David Madras, Richard Zemel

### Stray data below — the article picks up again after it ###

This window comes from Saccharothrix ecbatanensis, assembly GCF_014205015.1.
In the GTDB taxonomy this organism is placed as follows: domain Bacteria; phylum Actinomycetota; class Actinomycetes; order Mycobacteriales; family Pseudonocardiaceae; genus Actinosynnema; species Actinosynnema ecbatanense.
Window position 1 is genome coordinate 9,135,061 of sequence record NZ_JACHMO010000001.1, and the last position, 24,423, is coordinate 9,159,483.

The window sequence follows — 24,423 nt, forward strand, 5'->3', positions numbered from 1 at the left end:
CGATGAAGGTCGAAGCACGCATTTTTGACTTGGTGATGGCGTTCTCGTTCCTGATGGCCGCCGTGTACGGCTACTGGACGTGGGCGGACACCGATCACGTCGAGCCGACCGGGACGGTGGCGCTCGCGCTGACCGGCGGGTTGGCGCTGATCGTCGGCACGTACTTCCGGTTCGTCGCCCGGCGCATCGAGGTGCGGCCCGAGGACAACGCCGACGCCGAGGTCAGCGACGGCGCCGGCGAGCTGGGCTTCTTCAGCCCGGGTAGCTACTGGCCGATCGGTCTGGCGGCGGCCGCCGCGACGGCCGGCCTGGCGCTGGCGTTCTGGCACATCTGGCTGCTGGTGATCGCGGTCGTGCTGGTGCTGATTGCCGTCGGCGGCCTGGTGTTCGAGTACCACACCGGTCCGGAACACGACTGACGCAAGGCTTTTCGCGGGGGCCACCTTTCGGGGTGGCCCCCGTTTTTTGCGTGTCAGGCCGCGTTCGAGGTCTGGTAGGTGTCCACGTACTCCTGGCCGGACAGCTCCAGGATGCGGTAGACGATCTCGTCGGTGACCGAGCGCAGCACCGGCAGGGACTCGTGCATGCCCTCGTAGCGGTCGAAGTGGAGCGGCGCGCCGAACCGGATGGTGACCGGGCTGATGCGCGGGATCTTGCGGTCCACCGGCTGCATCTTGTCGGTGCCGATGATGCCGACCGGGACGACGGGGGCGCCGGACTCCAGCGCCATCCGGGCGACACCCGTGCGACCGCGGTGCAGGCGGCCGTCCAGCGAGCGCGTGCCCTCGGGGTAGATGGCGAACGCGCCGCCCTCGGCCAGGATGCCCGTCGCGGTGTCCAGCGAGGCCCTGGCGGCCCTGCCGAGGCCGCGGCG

Deep learning systems frequently fail at out-of-context (OOC) prediction, the problem of making reliable predictions on uncommon or unusual inputs or subgroups of the training distribution. To this end, a number of benchmarks for measuring OOC performance have been recently introduced. In this work, we introduce a framework unifying the literature on OOC performance measurement, and demonstrate how rich auxiliary information can be leveraged to identify candidate sets of OOC examples in existing datasets. We present NOOCh: a suite of naturally-occurring "challenge sets", and show how varying notions of context can be used to probe specific OOC failure modes. Experimentally, we explore the tradeoffs between various learning approaches on these challenge sets and demonstrate how the choices made in designing OOC benchmarks can yield varying conclusions.